The Brunching Shuttlecocks Features

You never know when you're being filmed.

I've lived by this philosophy for many years, and it has gotten me many looks of derision and fear over time. People have called me crazy, an idiot, an egomaniac and yet it never phased me. I live in Los Angeles, and here in LA, more than anywhere else in the world, there is always the chance that someone, somewhere, is filming you.

I try to give them a good show.

If I fill my gas tank with a little extra zeal at the pump, I'm just trying to get better ratings. My noted outbursts at fancy restaurants? Just adding some drama to the scene. Breaking into song on the street corner? Never know, it could be a musical. You know all those homeless people you see on the street talking to themselves? That's not random gibberish, that's well-written dialogue.

Finally a movie has shined the light on the truth of this crazy world of ours. And it took a Jerk to show us the way.

Bowfinger, written by Steve Martin, is the story of Bobby Bowfinger (Steve Martin), a failed movie producer who decides to make one last film starring the biggest action hero in Hollywood, (played by Eddie Murphy.) Except Eddie doesn't know he's in the movie. They simply hide the camera, send the other actors in and film the results. Then, for the close-ups, they hire a geeky Murphy look-alike (also played by Murphy.)

Personally, I've been living this movie for many years. And while the footage has yet to find its way to COPS or America's Funniest Home Videos, I know it's out there. And one day, when I least expect it, it'll hit. And I'll be a star.

Bowfinger is an amusing film which differs from my life in one very important way - Murphy, being unknowingly filmed, is also losing his grip on reality, and Murphy is nothing short of hilarious as his paranoia escalates. The supporting cast is quite funny. Christine Baranski is a glorious aging theater diva and Terence Stamp is a deliciously convincing new-age guru. Heather Graham also has a large part in the film, playing the bright-eyed young starlet ready to sleep her way to the top. Unfortunately, while the character tends to disrobe for just about everyone in the story, she never actually disrobes for the camera, marking one of the first times we've seen Heather Graham fully clothed for an entire movie. Here's hoping it doesn't start a precedent.

Is this a laugh-riot that you need to see or you will forever suffer? Well, maybe. It's funny. It's also a Steve Martin comedy about Los Angeles. Which means that while Bob the Farmer in Wichita will laugh at much of the movie, there's a lot of stuff that he won't get, having never lived in Hollywood.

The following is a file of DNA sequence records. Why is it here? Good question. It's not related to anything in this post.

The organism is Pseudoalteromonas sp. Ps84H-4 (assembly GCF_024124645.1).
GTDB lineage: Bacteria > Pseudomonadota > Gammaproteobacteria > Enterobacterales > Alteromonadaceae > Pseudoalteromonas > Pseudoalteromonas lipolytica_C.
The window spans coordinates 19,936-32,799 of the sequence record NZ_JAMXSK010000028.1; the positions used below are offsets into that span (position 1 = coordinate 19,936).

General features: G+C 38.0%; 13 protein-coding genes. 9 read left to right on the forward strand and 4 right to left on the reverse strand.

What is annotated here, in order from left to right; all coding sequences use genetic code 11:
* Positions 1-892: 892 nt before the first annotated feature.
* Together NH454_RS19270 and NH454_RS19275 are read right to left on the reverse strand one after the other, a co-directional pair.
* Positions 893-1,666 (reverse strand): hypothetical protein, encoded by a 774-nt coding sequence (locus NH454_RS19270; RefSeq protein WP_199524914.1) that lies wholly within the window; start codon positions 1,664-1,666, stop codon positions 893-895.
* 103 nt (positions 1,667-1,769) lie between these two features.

And also, since there's very little chance that people are out in Wichita secretly filming Bob as he plows his fields, he may not be able to relate nearly as well as I did.

Personally, I think this movie should be seen not as a light-hearted summer comedy, but as a call to action. If Blair Witch has taught us anything, it has taught us that anyone can make a movie. You don't need a zillion dollars. You don't need Tom Cruise or Julia Roberts. You don't need any particular knowledge on how to make a movie. All you need is a camera. Point and shoot. And if the people you are shooting are interesting enough, or pretty enough when they're naked, you too can have a hit.

I say we start installing cameras on every corner in the nation. Hook them all up to a web page and Boom! Movies go the way of the Dodo. You want entertainment, log on and pull up the corner of 3rd and Kenmore. Now everyone's a star! Any trip to the grocery store, any jaunt down to the laundry mat, any visit to the corner to purchase drugs. It's all entertainment for the masses!

Write your Congressman! Write your Senator! Together, we can make this dream a reality!


OK, maybe I'm getting a little excited. But I so rarely get behind a cause.

Anyway, back to the film. Bowfinger is funny yet slightly predictable. I give it 3 1/2 Babylons.

Editor's Note:

I think that the SMC went a bit overboard in his zeal with this review, but I'm letting it slide. And so should you, reader, secure in your knowledge that the director's cut of "The Self Made Critic: The First 28 Years" will never show up at your local Blockbuster.

Rated: PG-13
Directed By: Frank Oz
Starring: Steve Martin, Eddie Murphy, Heather Graham, Bob Blikowski of Baton Rouge, Jody Hengflip of Boise, Chuck Puppers of Fort Worth, THE LIST GOES ON!!! YOU COULD BE NEXT! ACT NOW!!!

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